It’s possible that you’ve never heard of Adam Strange, but you will. Syfy’s Krypton, the TV series that tells the story of Superman’s homeworld 200 years before it exploded, is bringing the character to live action for the first time.
“Big deal,” you say, “TV is positively lousy with live action superheroes these days.”
Well, that may be true, but few of those heroes have the pedigree of Adam Strange, a hero who has been around nearly as long as Barry Allen Flash, and who was almost as important to a particular era of DC Comics history as Green Lantern or the Atom. Adam Strange even got his start in the pages of the same title where Barry Allen first appeared, in a 1958 issue of Showcase (Barry had arrived two years earlier, in 1956). When you have a character created by Silver Age greats like Julius Schwartz and Murphy Anderson, that’s a piece of comic book history that can’t just be ignored.
But Adam Strange never quite made the leap into broader pop culture the way many of his contemporaries did. The character already seemed like something of a throwback in 1958, to an era of ray guns and jetpacks that felt more at home in the Flash Gordon or Buck Rogers serials of decades earlier. His origin story recalled Edgar Rice Burroughs’ seminal Jon Carter of Mars, a man out of place on an alien world.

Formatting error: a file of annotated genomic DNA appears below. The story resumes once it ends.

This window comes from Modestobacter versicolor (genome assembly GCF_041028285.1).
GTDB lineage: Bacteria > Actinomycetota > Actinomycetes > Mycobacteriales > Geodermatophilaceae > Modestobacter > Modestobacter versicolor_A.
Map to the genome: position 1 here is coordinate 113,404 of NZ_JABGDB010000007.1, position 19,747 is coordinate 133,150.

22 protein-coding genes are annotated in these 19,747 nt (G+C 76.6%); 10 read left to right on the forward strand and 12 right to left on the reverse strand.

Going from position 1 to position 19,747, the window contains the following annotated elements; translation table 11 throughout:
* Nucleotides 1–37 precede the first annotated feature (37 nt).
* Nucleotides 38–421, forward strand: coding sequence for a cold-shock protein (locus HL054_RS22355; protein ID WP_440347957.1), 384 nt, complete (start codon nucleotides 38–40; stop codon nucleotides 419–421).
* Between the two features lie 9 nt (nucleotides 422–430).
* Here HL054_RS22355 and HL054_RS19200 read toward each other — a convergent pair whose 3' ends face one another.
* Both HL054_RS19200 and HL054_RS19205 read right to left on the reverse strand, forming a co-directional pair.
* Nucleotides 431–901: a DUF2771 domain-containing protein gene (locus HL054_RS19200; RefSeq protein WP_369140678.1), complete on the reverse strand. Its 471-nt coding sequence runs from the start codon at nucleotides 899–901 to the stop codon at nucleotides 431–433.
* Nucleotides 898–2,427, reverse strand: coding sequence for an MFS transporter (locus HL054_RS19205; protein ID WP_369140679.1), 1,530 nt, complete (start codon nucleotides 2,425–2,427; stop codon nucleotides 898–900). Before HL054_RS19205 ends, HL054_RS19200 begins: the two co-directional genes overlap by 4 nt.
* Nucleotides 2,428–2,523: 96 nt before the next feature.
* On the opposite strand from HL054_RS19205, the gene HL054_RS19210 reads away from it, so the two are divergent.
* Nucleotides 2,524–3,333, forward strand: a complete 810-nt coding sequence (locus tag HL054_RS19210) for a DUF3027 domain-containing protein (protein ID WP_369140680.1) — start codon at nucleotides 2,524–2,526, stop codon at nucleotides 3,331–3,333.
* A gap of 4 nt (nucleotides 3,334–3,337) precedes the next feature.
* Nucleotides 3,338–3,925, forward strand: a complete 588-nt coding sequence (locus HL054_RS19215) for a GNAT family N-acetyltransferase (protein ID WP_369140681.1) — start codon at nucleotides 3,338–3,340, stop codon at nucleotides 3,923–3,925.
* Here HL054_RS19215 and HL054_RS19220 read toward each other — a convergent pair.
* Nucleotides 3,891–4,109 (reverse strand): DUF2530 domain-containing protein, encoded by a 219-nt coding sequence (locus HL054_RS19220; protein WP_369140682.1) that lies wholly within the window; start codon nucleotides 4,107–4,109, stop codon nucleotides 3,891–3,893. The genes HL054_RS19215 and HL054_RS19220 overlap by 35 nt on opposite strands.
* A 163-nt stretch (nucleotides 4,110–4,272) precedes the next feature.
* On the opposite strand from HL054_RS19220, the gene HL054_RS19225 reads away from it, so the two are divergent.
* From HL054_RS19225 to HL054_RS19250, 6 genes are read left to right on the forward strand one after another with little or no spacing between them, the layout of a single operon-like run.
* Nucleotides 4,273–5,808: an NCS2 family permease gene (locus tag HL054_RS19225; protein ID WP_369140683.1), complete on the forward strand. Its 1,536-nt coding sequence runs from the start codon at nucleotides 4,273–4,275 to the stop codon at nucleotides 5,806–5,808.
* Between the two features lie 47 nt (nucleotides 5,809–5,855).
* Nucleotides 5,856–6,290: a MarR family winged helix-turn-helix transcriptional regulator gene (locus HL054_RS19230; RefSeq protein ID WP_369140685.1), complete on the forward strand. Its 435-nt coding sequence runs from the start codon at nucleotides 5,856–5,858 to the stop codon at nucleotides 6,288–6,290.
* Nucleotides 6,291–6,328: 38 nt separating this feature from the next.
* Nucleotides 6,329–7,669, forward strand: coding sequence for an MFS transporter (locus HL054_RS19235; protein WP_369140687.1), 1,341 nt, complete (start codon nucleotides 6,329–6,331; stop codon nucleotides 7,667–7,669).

The Adam Strange of the comics is an archaeologist, who finds himself transported to the planet Rann via something known as a Zeta Beam. There, like Jon Carter or Flash Gordon before him, he becomes embroiled in planetary affairs, and falls in love with a woman. But there’s a unique and tragic twist to Adam Strange’s interstellar adventures: He can only remain on Rann for as long as the Zeta Beam radiation remains in his system, once it’s gone, he is instantly transported back to the point on Earth from which he left. This leaves Adam a sometimes helpless character, waiting for the next opportunity to catch a Zeta Beam back to his adopted planet and the woman he loves, knowing he can’t help them from light years away on Earth.
Over the years, Adam has played an increasingly important role in DC’s cosmic adventures. He has joined Justice League lineups. He has teamed with (and fought with) Hawkman as the planets Rann and Thanagar have found themselves in conflict. He has been a player in several of DC’s biggest stories over the last decade or so. Not bad for a character who felt a little old-fashioned even in 1958.